What would it take to make you eat a handful of curried grasshoppers? What if someone paid you to do it? What if you were simply told that the once hopping critters are full of nutrients needed to battle the most feared diseases today?
This latter question was the basis of a 2009 study, which aimed to determine how easily convinced people could be by information regarding the healthy benefits of food products. What would need to be said in order to deter a person from reaching for the chips and instead choosing something healthier, or even a curried grasshopper?
Now the findings, which did, in fact, determine that people are enticed by promises of improved health, are being used in marketing efforts. It has been discovered that getting a person to just approach a less desirable product is often enough to convince them to try it. This is a very important concept in grocery stores, where shoppers are likely to turn a shoulder to those products considered unfamiliar or less tasty.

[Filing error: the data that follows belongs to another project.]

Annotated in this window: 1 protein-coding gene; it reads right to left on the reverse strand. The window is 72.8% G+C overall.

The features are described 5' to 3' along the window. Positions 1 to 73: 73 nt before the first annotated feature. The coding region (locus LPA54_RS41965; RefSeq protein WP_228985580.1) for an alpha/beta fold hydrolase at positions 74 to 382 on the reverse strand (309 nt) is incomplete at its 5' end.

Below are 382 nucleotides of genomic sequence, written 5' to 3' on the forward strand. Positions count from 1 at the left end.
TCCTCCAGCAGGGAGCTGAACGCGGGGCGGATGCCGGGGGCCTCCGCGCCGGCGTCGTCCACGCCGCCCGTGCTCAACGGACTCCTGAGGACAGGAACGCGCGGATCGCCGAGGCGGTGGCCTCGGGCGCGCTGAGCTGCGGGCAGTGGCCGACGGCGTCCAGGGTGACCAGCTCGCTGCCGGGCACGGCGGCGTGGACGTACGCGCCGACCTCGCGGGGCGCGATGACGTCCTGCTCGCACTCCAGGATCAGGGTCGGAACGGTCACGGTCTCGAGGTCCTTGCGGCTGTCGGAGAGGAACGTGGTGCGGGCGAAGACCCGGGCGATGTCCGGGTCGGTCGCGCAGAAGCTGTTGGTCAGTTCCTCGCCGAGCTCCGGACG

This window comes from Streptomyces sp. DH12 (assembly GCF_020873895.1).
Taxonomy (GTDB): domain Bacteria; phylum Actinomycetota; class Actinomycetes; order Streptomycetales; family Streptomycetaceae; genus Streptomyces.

Knowing this, the average person can also retrain him- or herself to make smarter choices that call for willpower. Actively stepping toward the less desirable option may be enough to sway your brain into fully considering the benefits of choosing it. On the other hand, avoiding the naughty temptation, not allowing yourself to make contact with it can prevent a poor decision, whether it is procrastination or ‘falling off the wagon’.
For more information on how you can make this work for you, visit the full article